Bats of Northwest California

I have realized that in my posts I refer to a variety of different bat species. While the number of species found in this area is not particularly large, it can still be confusing. I thought it would be fun to give some brief descriptions of the common bats in this area (plus show off some of my better bat photographs).  All information on bat descriptions was obtained from Mammals of North America by Fiona A. Reid (which is a great resource if you are interested in mammal identification and ecology).

California Myotis (Myotis californicus)


This is one of the smallest species found in this area. They are generally reddish brown in color, with dark brown ears and wing membranes. In addition, they are identified in this area by their relatively small feet and the presence of a keel on the calcar (a small flap of skin on the ankle of the bat).

Yuma Myotis (Myotis yumanensis) / Little Brown Myotis (Myotis lucifugus)


Caught in action, emerging from the roost for nightly foraging.

In the redwoods, these two species are almost morphologically identical, small, brown bats without a keel on the calcar. Yuma myotis tend to have whiter fur on the belly, though it is difficult to use color as an identifying feature. Little Brown Myotis are slightly larger than Yuma Myotis. Both are commonly found around water and are often found inhabiting human dwellings. On the east coast, Little Brown Myotis are facing large population losses due to white-nose syndrome, though western populations have not yet been affected by the fungus. Information on white-nose syndrome can be found here:

Silver Haired Bats (Lasionycteris noctivagans)


The distinct silver haired bats of one of the tree bats found in this area. Instead of roosting in large colonies in houses or in caves, these bats rely on tree snags and crevices for roosting and migrate each season. They have a thick black fur tipped with silver, and fur extending down the uropatagium (skin flap between the legs of bats).

Big Brown Bats (Eptesicus fuscus)


One of my favorite bats, Big Brown bats are fairly large and brown, with long, dog-like muzzles. On the east coast, this species has also been affected by white nose syndrome, though not as drastically as the Little Brown Myotis. They are common in manmade structures in the east, and roost primarily in trees and cavities in the west. In addition, they will become awake in response to temperature change, and can be spotted out and about even in mid-winter.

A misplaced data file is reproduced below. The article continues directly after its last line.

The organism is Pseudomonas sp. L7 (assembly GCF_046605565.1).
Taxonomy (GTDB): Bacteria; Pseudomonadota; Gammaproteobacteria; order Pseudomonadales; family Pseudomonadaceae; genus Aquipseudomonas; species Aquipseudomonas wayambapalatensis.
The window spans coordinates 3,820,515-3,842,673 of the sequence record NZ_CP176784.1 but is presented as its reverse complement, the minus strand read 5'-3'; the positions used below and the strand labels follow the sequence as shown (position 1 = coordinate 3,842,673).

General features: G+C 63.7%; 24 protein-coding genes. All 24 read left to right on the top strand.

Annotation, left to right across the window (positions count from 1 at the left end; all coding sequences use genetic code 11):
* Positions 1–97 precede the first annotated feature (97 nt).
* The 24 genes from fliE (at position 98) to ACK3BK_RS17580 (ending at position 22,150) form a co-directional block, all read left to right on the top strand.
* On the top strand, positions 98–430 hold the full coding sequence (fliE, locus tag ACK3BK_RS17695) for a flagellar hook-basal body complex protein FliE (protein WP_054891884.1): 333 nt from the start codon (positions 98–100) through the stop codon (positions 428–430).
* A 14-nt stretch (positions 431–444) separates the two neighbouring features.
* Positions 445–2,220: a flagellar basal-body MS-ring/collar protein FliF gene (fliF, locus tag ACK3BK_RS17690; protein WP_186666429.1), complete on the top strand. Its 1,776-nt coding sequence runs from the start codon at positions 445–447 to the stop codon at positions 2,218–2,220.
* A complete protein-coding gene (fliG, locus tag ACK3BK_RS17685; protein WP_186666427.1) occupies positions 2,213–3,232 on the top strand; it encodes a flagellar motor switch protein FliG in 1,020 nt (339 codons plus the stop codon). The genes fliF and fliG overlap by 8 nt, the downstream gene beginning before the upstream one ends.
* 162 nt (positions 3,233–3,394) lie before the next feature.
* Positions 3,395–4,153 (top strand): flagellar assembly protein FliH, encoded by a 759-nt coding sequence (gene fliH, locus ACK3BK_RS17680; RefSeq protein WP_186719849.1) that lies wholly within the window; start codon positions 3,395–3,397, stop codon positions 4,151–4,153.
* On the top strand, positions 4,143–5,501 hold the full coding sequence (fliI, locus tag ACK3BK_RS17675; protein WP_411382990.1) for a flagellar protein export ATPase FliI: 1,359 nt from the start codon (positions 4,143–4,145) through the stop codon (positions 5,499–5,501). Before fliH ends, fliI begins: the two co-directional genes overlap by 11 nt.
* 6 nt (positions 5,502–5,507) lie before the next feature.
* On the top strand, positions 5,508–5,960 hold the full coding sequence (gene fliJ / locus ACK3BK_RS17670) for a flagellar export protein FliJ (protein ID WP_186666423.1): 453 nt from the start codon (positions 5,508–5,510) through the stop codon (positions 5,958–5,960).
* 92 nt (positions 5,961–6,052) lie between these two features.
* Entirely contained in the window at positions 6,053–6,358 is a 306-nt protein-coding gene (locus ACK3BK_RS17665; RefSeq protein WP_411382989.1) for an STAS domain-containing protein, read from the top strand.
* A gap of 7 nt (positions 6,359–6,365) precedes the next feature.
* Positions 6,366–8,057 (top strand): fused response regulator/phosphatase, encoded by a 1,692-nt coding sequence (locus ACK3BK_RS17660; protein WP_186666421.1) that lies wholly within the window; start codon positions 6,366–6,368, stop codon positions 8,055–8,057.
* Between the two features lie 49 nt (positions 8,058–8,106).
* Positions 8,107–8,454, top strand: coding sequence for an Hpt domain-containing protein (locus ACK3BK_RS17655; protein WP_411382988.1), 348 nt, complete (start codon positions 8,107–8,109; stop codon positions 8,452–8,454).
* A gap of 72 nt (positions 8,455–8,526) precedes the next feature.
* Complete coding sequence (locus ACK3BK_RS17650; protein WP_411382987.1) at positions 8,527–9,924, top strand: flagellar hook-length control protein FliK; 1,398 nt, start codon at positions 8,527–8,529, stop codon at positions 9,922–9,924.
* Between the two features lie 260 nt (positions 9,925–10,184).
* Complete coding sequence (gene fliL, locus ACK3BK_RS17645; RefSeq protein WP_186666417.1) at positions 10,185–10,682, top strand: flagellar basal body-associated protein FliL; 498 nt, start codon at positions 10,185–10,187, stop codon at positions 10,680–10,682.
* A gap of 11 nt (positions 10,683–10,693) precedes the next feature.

Western Red Bat (Lasiurus blossevillii)


Another gorgeous tree bat, the western red bat is about the same size as a silver haired bat, with thick red and white fur. The uropatagium is also extensively furred, and can be pulled up over their body like a blanket. These bats remind me of little lions, with a bush of red hair on their head and beautiful red and black patterning on their wings. They most likely roost in deciduous trees, particularly along riparian areas such as streams.

Hoary Bat (Lasiurus cinereus)


The most striking and kingly of North American bats, and the largest at almost 30g. They have distinct silver tipped fur and a yellowish-white ruff around their neck. Like the silver haired bat and red bat, they have a furred uropatagium which helps keep them warm in colder temperatures. These bats are migratory, and are facing threats from wind energy.

The next few bats I don’t have good example pictures of, but are occasionally captured in the redwood forests.

Fringed Bat (Myotis thysanodes)

A myotis bat with ears that extend past the tip of the nose if laid forward. Most distinctly is the fringe of hairs along the edge of the tail membrane, hence the name.

Long-legged Myotis (Myotis volans)

Another long earred myotis, they have long forearms and reddish brown to blondish fur. The underside of the wings closest to the body are slightly furred (i.e. furry armpits) and they have a keeled calcar. We don’t commonly catch this species, though this past summer we caught a lactating female, indicating some reproductive individuals in the area.

Hope that helps clear up some questions about the bat species in the area. This is not a comprehensive coverage of bats of California, just the species we most commonly catch in our nets. If you are looking for more information on bat species in California and throughout North America, check out Bat Conservation International’s species profiles, which can be found here: Species Profiles

2 thoughts on “Bats of Northwest California

  1. This is excellent. Really nice. I have a suggestion (don’t I always have a “suggestion?”) ((how annoying is that??))

    Anyway … I suggest copying the URL of your blog post and then simply pasting it into the update boxes on LinkedIn, Facebook and G+

    You probably already do this for LinkedIn and Facebook. You would be surprised at how many views your G+ profile also gets.


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